The UniZ zSLTV is a gigantic box, a little more than one meter wide, and a little less than one meter tall and deep. Open the lid, and you see a gigantic resin printer turned on its side. The idea here is to fill a gigantic tank with resin, (the build volume is 521 x 293 x 600 mm) and use it as a fairly standard UV LED / LCD resin printer. The only real difference between this machine and any other resin printer is that the part is always submerged in resin.
It’s something we’ve never seen before, and it will be available ‘soon’. The price for this huge machine is in the ballpark of $10,000.
These days, it’s possible to buy clones of popular 3D printers from China for satisfyingly low prices. As always, you get what you pay for, and while usable, often they require some modification to reach their full potential. [g3ggo] recently laid down €270 for a clone of the Prusa i3 by Geeetech, knowing it would require some modifications for safety and performance.
First on the bill was a wobbly Z-axis, which was dealt with by printing some new parts designed to fix this issue which have already been developed by the community. Forums are your friend here – often an enterprising user will have already developed fixes for the most common issues, and if they haven’t, you can always step up to be the hero yourself. There was a darker problem lurking inside, though.
[g3ggo] began to wonder why the MOSFETs for the hot end were running so hot. It turned out to be an issue of gate drive – the FETs were only being driven with 5V, which for the given part, wasn’t enough to reach its lowest R_DS(on) and thus was causing the overheating issue. It gets worse, though – the heatsinks on the MOSFETs were bolted on directly without insulation, and sitting fractions of a millimeter above traces on the PCB. Unfortunately, with a small scratch to the soldermask, this caused a short circuit, destroying the hot end and MOSFETs and narrowly avoiding a fire. This is why you never leave 3D printers unattended.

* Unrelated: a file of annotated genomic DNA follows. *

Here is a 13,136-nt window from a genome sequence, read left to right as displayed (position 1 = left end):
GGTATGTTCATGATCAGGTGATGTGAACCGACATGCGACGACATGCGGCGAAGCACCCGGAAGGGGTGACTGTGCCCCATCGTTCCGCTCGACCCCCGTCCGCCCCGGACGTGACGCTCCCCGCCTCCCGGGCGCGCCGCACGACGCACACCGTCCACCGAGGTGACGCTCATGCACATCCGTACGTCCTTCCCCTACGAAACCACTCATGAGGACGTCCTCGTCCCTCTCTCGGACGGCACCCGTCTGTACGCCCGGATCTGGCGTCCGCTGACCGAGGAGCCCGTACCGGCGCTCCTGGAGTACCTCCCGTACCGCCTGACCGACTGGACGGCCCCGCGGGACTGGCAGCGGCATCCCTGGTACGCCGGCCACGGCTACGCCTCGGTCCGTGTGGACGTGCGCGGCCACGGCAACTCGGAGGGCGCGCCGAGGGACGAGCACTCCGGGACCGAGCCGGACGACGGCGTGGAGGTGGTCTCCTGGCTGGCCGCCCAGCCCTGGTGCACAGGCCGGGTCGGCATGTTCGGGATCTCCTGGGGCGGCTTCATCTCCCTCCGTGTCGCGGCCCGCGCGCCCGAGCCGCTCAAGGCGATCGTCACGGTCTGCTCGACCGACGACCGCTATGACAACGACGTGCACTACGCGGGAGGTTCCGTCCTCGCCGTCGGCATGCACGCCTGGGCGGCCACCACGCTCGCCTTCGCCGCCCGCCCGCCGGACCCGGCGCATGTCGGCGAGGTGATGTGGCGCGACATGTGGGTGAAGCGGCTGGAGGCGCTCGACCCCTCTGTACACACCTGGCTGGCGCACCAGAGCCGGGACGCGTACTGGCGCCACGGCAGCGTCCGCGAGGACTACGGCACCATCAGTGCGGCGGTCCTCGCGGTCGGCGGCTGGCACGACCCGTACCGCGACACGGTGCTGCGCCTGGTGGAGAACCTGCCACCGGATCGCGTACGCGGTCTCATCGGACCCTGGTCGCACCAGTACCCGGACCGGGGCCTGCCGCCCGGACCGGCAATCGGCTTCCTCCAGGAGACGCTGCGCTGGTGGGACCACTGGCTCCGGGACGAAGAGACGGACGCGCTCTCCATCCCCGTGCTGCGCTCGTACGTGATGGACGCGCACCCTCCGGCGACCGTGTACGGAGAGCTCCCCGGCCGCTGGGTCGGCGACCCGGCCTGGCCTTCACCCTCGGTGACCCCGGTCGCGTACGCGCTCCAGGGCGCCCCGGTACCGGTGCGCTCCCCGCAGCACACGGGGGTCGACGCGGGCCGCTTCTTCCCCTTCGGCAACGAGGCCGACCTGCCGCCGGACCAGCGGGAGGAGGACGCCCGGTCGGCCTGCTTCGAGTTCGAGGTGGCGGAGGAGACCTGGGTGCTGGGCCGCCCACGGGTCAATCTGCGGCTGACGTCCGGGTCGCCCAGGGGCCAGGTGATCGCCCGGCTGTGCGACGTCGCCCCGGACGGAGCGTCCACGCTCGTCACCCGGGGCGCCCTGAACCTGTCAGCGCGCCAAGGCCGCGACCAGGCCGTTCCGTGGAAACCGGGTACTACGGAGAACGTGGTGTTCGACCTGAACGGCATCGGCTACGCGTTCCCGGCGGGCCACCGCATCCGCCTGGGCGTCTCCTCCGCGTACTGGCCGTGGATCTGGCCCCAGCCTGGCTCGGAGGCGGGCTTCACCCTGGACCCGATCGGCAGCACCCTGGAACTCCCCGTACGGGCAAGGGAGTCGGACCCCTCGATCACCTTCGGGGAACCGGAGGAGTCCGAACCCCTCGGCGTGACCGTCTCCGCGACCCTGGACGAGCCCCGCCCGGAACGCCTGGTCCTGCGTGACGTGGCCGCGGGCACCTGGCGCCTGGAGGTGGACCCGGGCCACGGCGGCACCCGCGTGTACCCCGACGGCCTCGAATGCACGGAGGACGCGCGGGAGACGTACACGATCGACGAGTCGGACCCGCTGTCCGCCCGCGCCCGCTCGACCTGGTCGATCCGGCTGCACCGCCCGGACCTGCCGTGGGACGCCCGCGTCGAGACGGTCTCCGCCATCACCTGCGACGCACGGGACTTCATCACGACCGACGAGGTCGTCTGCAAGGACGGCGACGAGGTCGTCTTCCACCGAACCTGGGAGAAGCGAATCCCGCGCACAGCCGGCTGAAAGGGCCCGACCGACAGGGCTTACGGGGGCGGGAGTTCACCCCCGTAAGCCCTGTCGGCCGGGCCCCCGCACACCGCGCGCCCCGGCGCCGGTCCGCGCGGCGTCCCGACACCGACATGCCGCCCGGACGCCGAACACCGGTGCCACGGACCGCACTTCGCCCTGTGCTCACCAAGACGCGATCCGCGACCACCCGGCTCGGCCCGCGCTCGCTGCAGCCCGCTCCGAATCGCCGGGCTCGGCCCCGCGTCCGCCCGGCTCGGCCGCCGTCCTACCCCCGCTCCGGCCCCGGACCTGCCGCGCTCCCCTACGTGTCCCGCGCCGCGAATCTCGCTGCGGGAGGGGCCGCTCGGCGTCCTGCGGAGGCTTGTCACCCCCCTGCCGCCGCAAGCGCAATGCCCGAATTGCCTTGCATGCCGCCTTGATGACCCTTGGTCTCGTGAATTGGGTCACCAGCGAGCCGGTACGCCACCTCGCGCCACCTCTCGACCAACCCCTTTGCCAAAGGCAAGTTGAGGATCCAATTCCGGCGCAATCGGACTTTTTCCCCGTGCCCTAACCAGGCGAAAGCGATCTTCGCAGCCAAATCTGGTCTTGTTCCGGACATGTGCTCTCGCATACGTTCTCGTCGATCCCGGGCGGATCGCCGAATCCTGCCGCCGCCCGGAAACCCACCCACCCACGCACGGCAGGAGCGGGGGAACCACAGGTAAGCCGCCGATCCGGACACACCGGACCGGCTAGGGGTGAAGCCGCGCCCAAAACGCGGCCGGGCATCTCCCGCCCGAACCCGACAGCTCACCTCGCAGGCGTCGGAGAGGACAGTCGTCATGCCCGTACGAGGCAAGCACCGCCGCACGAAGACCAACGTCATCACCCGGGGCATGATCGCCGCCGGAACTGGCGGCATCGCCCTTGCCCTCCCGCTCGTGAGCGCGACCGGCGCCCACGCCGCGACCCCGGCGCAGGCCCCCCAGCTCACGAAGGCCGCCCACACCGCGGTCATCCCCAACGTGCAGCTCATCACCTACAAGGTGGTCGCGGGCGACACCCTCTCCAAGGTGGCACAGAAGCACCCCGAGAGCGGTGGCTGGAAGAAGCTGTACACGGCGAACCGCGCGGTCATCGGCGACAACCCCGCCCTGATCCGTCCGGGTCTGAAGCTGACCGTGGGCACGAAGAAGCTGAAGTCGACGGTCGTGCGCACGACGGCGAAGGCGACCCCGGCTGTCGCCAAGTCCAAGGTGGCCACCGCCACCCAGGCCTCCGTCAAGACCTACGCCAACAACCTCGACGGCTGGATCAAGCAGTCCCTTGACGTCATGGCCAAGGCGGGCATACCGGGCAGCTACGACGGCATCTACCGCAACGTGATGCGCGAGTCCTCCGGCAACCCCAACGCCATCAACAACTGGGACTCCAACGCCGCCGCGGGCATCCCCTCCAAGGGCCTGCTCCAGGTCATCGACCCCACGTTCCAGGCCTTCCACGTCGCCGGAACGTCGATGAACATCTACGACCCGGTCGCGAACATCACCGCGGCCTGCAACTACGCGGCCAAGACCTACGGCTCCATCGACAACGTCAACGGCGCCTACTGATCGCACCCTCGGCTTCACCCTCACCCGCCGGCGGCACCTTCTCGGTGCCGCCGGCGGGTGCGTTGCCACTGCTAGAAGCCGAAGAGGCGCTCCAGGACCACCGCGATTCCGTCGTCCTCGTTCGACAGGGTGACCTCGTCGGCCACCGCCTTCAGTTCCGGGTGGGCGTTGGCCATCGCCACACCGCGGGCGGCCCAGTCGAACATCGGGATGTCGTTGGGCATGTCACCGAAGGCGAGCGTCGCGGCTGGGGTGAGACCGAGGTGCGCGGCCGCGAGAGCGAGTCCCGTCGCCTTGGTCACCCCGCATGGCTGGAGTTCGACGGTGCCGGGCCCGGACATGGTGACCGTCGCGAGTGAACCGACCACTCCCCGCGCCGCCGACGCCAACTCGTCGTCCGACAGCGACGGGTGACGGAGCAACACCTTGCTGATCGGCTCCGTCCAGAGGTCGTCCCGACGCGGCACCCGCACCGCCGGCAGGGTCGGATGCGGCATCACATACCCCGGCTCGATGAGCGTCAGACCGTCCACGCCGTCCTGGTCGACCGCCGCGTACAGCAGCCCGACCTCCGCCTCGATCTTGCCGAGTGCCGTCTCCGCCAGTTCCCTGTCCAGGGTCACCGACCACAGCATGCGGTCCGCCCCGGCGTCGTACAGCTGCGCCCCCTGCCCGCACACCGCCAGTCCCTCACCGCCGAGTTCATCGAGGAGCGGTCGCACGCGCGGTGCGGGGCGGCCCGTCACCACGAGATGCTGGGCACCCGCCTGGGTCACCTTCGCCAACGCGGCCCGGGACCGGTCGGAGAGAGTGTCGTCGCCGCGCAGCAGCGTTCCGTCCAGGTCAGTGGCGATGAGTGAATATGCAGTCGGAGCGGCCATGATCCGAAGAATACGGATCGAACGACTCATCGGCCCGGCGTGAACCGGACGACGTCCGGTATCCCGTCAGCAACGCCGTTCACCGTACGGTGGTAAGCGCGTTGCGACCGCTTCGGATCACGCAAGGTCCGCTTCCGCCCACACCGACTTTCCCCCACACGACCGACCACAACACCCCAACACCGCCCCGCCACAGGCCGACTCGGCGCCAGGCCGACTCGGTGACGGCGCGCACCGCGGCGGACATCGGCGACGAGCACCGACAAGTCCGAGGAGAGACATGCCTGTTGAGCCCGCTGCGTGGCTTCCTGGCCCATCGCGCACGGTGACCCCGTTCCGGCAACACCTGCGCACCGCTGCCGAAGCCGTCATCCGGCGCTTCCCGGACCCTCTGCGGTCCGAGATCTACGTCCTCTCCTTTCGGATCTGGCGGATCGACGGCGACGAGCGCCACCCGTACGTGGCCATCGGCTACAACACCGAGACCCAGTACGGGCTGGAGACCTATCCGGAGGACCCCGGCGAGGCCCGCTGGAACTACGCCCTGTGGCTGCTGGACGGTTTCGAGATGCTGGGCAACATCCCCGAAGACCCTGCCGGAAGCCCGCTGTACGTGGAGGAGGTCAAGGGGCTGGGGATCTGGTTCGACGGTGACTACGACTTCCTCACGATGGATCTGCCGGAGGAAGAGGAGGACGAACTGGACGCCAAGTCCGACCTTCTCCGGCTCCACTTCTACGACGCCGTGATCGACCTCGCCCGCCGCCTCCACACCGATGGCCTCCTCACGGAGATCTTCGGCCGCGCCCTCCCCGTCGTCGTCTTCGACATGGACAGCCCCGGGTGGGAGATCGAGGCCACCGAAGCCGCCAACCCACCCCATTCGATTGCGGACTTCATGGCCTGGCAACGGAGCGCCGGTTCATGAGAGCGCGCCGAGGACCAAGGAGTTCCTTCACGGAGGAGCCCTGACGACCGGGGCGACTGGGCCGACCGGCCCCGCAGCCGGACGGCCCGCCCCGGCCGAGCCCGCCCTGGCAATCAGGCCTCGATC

The fix? Replacing the MOSFETs with a part that could deal with a 5V gate drive was the first step, followed by using insulating pads & glue to stop the heatsinks contacting the PCB. Now with the cooler running MOSFETs, there’s less chance of fire, and the mainboard’s cooling fan isn’t even required anymore. Overall, for a small investment in time and parts, [g3ggo] now has a useful 3D printer and learned something along the way. Solid effort!
[Derek Schulte] designed and sells a consumer 3D printer, and that gives him a lot of insight into what makes them tick. His printer, the New Matter MOD-t, is different from the 3D printer that you’re using now in a few different ways. Most interestingly, it uses closed-loop feedback and DC motors instead of steppers, and it uses a fairly beefy 32-bit ARM processor instead of the glorified Arduino Uno that’s running many printers out there.
The first of these choices meant that [Derek] had to write his own motor control and path planning software, and the second means that he has the processing to back it up. In his talk, he goes into real detail about how they ended up with the path planning system they did, and exactly how it works. If you’ve ever thought hard about how a physical printhead, with momentum, makes the infinitely sharp corners that it’s being told to in the G-code, this talk is for you. (Spoiler: it doesn’t break the laws of physics, and navigating through the curve involves math.)
Continue reading “Derek Schulte: Path Planning for 3D Printers”